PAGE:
This is the season for floods and week-long blackouts. I should get this organised soon.

CORRECTION: Sorry. I was fiddling around with 12 volt batteries, and forgot that the Banana Pi runs on 5 volts. (I use a 12V DC to 5V DC adapter.) I've corrected my numbers above. Power consumption looks a lot more sane now.
miriam_e: from my drawing MoonGirl (Default)
In 1985 I received my latest issue of Scientific American (I'd been buying it every month since I was about 12 years old, back in the early '60s). I was excited by the beautiful image on the cover that illustrated the subject of AK Dewdney's latest Computer Recreations column. One of my favorite regular parts of Scientific American. I didn't realise that this issue would change my life. It would introduce me to the Mandelbrot set -- a mind-bending geometrical shape which, unlike circles, rectangles, triangles, etc, had a finite area enclosed by an infinitely long perimeter. Let that sink in for a moment.

The shape extends less than 2 units in any direction from the center of the plane (0,0) but the boundary that encloses this finite area has infinite length. It manages this seemingly impossible feat by having an edge that is infinitely wrinkled. You can zoom in on any part of the edge and it displays more and more detail the further you go, deeper, deeper... forever. It is a fractal.

However the article was less about this than about the extraordinary, scintillating beauty of the shapes to be found and the ease with which they can be created.

To this day I have never found a more accessible and easy to understand description of how to generate your own mandelbrot set and how to embark on your own journeys deep within it.

I remember feverishly making notes during work that day (I must have been a much worse employee than usual), then on closing time rushing home, eager to try out my rudimentary program on my computer. At less than 1 MHz speed, my lovely little computer was thousands of times slower than even a cheap, crappy computer from nowadays, and the images took overnight to grow on my screen. I was over the moon.

I want to digitise many of the documents that had great impact on me while growing up. This one is now done and uploaded to my website:

I don't know if Mr Dewdney's wonderful columns are collected in book form. I certainly hope so, because I'd love to buy it. If I'm able to find it online (probably on Amazon) I'll link to it below.

Edit: The article I so painstakingly digitised [groan] is available for free download from Scientific American at: http://www.scientificamerican.com/media/inline/blog/File/Dewdney_Mandelbrot.pdf

Edit 2: I found it. A K Dewdney's book The Armchair Universe is a collection of his columns from Scientific American. Unfortunately it is only available in dead-tree format, not ebook. A pity.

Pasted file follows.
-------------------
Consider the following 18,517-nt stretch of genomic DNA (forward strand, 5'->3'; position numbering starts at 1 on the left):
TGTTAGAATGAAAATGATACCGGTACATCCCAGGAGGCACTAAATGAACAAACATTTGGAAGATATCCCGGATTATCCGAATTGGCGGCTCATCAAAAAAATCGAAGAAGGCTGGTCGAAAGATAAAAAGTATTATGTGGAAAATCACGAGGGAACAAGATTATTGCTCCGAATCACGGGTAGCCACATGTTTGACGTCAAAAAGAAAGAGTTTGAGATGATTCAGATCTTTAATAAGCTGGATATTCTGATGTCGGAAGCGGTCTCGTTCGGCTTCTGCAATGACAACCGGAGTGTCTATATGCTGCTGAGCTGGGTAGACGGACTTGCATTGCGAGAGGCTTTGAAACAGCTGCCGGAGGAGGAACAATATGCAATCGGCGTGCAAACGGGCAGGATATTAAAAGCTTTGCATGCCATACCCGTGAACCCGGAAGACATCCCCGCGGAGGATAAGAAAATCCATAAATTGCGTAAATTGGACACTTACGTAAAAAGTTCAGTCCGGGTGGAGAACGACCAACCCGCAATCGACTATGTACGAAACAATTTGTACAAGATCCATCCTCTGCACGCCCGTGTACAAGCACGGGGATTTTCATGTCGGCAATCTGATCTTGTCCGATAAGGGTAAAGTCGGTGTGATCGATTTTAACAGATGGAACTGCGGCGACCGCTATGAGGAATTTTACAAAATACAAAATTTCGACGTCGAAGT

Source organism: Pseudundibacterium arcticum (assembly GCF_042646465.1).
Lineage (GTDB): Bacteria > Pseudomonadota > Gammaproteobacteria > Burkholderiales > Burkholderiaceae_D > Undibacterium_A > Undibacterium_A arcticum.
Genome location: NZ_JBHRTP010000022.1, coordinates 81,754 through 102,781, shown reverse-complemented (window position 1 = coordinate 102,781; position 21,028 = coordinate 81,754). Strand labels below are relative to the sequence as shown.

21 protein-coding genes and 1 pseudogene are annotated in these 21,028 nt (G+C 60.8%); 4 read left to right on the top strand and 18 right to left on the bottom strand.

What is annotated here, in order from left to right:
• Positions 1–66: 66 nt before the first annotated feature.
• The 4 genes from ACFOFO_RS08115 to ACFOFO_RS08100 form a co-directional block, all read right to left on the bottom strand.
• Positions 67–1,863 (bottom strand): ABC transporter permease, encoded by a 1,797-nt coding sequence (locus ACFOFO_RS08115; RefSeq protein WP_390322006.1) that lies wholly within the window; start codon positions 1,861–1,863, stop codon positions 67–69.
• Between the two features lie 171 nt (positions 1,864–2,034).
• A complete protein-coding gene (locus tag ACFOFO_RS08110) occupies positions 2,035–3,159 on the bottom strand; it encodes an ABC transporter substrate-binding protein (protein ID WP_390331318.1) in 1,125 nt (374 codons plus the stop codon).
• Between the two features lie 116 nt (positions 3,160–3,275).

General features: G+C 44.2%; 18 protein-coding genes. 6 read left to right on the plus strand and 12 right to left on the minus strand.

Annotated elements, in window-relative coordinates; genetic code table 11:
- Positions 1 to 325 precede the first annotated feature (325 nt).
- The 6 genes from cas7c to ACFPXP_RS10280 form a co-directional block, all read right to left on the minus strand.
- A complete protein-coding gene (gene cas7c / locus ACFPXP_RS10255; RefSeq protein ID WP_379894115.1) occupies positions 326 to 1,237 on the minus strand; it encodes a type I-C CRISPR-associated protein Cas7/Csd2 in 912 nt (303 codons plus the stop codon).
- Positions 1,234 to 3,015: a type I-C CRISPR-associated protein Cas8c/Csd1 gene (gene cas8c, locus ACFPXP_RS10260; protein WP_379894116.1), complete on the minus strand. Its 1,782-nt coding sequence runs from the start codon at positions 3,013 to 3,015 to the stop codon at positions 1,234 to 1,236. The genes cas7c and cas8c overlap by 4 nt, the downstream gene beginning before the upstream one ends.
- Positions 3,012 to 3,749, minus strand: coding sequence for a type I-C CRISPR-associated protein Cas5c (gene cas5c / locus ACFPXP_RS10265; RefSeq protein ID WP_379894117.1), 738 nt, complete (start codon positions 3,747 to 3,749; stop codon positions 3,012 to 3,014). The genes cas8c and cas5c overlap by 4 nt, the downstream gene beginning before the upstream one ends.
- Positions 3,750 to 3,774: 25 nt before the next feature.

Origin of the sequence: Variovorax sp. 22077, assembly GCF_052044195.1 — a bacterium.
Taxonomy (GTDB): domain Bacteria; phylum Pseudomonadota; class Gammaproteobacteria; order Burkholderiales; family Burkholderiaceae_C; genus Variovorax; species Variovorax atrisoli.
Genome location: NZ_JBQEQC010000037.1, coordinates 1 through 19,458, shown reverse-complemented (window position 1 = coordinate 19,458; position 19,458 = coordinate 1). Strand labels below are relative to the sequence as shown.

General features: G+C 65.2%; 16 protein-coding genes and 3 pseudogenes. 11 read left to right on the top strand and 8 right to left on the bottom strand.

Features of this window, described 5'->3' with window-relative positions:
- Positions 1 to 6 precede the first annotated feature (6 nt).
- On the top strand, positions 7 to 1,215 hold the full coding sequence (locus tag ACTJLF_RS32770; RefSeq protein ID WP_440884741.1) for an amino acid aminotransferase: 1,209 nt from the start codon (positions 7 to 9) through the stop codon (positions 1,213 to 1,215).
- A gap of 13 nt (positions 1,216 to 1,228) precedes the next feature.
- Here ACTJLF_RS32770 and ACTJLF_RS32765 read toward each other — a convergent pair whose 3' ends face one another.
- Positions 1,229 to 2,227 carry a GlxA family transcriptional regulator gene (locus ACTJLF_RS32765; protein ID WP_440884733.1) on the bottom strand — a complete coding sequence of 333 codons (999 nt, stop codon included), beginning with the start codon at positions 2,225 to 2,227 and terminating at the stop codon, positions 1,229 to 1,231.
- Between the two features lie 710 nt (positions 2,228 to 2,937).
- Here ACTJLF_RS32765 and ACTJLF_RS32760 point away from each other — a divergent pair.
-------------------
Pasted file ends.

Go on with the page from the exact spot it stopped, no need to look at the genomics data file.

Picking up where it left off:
miriam_e: from my drawing MoonGirl (Default)

Does anybody know of a story (film, book, short story) that is entirely uplifting? That is, one that has no bad people, no trials and tribulations, no obstacles the main character has to overcome -- just a story that is unrelentingly happy.

Many of my favorite films come close, such as "Whispers of the Heart", "Amelie", "Clueless", "Jersey Girl", "The Lake House", "The World's Fastest Indian", "Damsels in Distress", "What's Up Doc", but all have significant downers in the story.

Does anybody know of a story that is up all the way through?


Nov. 1st, 2014 11:11 pm
miriam_e: from my drawing MoonGirl (Default)
Doing it again this year. If I keep this up for another decade I might just produce something saleable. :)

This year I'm doing something a little different. I'm attempting to rewrite and finish a story I started back in 2008 for NaNoWriMo, Critically Damaged, but had only got a couple of chapters written. I think the problem was two-fold. I let real life intrude so was unable to make enough time to write. And I didn't think I could pull the story off.

I only realised the latter reason a few days ago when I was starting to fret. I phoned up my Mum and was worrying to her about how I could possibly create a couple of parts of the story. When I was explaining to her about one particularly troublesome part, where a main character behaves really badly, Mum simply asked "Does your character have to do that? I wouldn't." I was about to answer that the story requires it; without it, there would be no reason for the rest of the story. Then I suddenly realised that wasn't true. She need not do it. And I realised it didn't ring true for me either. How did I ever think I could write something that was so counter to my own natural inclinations?

So suddenly I was off the hook for one of the two major difficulties in the story. And the other big problem? I think I'm working it out. We'll find out this month if I'm correct.

Not sure if I'll post this online as I go...
If you'd like me to post chapters as I write them, let me know here and I'll do so.
miriam_e: from my drawing MoonGirl (Default)
I just watched a wonderful talk by Nancy Kanwisher titled "A neural portrait of the mind". (My internet connection is really slow and I can no longer use the TED Talks website since its recent changes so I've given the direct download link to the lowest resolution, 512x288, version there.)